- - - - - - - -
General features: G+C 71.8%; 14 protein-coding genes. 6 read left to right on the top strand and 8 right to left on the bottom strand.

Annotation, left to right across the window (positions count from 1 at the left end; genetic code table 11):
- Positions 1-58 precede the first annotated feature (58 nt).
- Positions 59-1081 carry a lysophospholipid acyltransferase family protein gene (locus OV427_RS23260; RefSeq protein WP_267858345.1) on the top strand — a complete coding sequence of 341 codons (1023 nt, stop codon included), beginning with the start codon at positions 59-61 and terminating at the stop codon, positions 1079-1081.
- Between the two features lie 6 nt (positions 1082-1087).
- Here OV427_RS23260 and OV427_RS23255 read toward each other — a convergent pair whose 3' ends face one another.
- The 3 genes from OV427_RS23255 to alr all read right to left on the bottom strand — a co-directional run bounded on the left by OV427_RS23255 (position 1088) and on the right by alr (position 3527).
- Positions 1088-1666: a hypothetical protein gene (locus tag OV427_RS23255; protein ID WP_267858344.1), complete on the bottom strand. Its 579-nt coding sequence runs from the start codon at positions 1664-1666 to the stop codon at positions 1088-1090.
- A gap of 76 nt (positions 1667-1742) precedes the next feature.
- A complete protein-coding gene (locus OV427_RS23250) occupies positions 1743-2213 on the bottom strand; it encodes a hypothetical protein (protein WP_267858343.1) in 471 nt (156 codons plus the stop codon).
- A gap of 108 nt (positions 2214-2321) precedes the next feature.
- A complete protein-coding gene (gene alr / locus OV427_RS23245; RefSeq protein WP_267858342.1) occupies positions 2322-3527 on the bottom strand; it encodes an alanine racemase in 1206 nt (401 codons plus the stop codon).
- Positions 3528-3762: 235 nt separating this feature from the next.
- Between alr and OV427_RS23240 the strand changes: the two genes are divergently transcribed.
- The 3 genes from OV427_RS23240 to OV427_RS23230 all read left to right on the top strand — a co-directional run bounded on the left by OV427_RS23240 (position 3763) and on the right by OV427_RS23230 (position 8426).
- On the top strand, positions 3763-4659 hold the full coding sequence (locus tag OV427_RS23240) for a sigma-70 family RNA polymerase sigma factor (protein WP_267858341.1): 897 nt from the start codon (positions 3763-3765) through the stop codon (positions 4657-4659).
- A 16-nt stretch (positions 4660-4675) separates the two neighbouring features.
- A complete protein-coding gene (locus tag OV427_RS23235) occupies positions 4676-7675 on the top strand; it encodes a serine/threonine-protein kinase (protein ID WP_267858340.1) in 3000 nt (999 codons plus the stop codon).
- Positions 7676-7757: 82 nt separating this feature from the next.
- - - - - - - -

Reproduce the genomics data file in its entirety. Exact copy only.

General features: G+C 71.8%; 14 protein-coding genes. 6 read left to right on the top strand and 8 right to left on the bottom strand.

Annotation, left to right across the window (positions count from 1 at the left end; genetic code table 11):
- Positions 1-58 precede the first annotated feature (58 nt).
- Positions 59-1081 carry a lysophospholipid acyltransferase family protein gene (locus OV427_RS23260; RefSeq protein WP_267858345.1) on the top strand — a complete coding sequence of 341 codons (1023 nt, stop codon included), beginning with the start codon at positions 59-61 and terminating at the stop codon, positions 1079-1081.
- Between the two features lie 6 nt (positions 1082-1087).
- Here OV427_RS23260 and OV427_RS23255 read toward each other — a convergent pair whose 3' ends face one another.
- The 3 genes from OV427_RS23255 to alr all read right to left on the bottom strand — a co-directional run bounded on the left by OV427_RS23255 (position 1088) and on the right by alr (position 3527).
- Positions 1088-1666: a hypothetical protein gene (locus tag OV427_RS23255; protein ID WP_267858344.1), complete on the bottom strand. Its 579-nt coding sequence runs from the start codon at positions 1664-1666 to the stop codon at positions 1088-1090.
- A gap of 76 nt (positions 1667-1742) precedes the next feature.
- A complete protein-coding gene (locus OV427_RS23250) occupies positions 1743-2213 on the bottom strand; it encodes a hypothetical protein (protein WP_267858343.1) in 471 nt (156 codons plus the stop codon).
- A gap of 108 nt (positions 2214-2321) precedes the next feature.
- A complete protein-coding gene (gene alr / locus OV427_RS23245; RefSeq protein WP_267858342.1) occupies positions 2322-3527 on the bottom strand; it encodes an alanine racemase in 1206 nt (401 codons plus the stop codon).
- Positions 3528-3762: 235 nt separating this feature from the next.
- Between alr and OV427_RS23240 the strand changes: the two genes are divergently transcribed.
- The 3 genes from OV427_RS23240 to OV427_RS23230 all read left to right on the top strand — a co-directional run bounded on the left by OV427_RS23240 (position 3763) and on the right by OV427_RS23230 (position 8426).
- On the top strand, positions 3763-4659 hold the full coding sequence (locus tag OV427_RS23240) for a sigma-70 family RNA polymerase sigma factor (protein WP_267858341.1): 897 nt from the start codon (positions 3763-3765) through the stop codon (positions 4657-4659).
- A 16-nt stretch (positions 4660-4675) separates the two neighbouring features.
- A complete protein-coding gene (locus tag OV427_RS23235) occupies positions 4676-7675 on the top strand; it encodes a serine/threonine-protein kinase (protein ID WP_267858340.1) in 3000 nt (999 codons plus the stop codon).
- Positions 7676-7757: 82 nt separating this feature from the next.